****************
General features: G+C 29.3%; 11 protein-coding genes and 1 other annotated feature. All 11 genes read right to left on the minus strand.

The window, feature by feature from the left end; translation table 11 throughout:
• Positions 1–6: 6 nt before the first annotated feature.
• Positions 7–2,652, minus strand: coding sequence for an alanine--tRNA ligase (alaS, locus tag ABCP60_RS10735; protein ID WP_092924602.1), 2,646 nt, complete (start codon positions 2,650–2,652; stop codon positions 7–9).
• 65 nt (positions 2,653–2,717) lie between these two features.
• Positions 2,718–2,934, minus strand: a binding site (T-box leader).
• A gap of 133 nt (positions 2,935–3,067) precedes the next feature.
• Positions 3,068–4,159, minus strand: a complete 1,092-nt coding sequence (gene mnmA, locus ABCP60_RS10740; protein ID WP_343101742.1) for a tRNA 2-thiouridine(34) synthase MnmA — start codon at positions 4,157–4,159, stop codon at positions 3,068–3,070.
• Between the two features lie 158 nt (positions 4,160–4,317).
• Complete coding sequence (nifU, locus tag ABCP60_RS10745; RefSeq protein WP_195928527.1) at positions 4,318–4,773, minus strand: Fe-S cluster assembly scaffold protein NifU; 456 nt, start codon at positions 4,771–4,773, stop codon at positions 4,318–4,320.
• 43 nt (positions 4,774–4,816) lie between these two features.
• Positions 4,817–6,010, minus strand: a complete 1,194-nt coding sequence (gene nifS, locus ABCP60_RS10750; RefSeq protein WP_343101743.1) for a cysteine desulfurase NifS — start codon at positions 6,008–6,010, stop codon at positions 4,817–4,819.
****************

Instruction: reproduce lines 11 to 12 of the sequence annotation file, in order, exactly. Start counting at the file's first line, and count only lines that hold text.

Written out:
• 43 nt (positions 4,774–4,816) lie between these two features.
• Positions 4,817–6,010, minus strand: a complete 1,194-nt coding sequence (gene nifS, locus ABCP60_RS10750; RefSeq protein WP_343101743.1) for a cysteine desulfurase NifS — start codon at positions 6,008–6,010, stop codon at positions 4,817–4,819.